Toroidal nuclei of columnar lyotropic chromonic liquid crystals coexisting with an isotropic phase†
Nuclei of ordered materials emerging from the isotropic state usually show a shape topologically equivalent to a sphere; the well-known examples are crystals and nematic liquid crystal droplets. In this work, we explore experimentally and theoretically the toroidal in shape nuclei of columnar lyotropic chromonic liquid crystals coexisting with the isotropic phase. The geometry of these toroids depends strongly on concentrations of the disodium cromoglycate (DSCG) and the crowding agent, polyethylene glycol (PEG). High concentrations of DSCG and PEG result in thick toroids with small central holes, while low concentrations yield thin toroids with wide holes. The multitude of the observed shapes is explained by the balance of bending elasticity and anisotropic interfacial tension.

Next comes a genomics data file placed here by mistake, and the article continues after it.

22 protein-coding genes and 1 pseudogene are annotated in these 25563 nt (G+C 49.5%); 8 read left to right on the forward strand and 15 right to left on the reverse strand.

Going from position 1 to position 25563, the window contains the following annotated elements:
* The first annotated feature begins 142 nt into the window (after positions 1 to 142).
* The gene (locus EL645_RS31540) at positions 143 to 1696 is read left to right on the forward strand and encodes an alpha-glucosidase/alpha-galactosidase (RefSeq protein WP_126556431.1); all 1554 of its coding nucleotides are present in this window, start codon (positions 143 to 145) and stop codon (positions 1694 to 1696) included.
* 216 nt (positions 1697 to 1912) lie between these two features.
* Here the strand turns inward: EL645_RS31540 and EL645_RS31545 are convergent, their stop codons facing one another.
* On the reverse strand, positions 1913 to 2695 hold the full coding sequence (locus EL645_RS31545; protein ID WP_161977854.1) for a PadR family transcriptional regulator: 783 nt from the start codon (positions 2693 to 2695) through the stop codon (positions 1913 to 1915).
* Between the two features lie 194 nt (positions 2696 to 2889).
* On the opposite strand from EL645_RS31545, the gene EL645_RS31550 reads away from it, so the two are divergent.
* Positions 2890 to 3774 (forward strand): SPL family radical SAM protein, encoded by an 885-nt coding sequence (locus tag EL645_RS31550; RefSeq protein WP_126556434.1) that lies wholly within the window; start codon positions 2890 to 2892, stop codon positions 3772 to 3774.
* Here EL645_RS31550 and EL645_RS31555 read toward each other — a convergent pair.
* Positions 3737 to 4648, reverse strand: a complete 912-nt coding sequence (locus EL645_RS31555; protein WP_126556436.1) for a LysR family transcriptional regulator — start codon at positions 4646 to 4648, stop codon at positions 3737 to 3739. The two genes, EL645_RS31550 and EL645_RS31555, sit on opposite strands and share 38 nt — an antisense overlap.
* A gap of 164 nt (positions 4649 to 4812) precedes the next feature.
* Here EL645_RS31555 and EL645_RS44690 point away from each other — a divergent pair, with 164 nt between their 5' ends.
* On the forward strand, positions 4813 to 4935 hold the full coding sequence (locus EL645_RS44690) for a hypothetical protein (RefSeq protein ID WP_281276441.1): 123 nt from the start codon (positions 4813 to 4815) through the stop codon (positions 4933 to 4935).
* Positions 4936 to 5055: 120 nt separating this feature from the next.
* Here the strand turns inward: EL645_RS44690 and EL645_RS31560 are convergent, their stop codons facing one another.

- This article is part of the themed collection: Soft Matter Editorial Board Highlights of 2022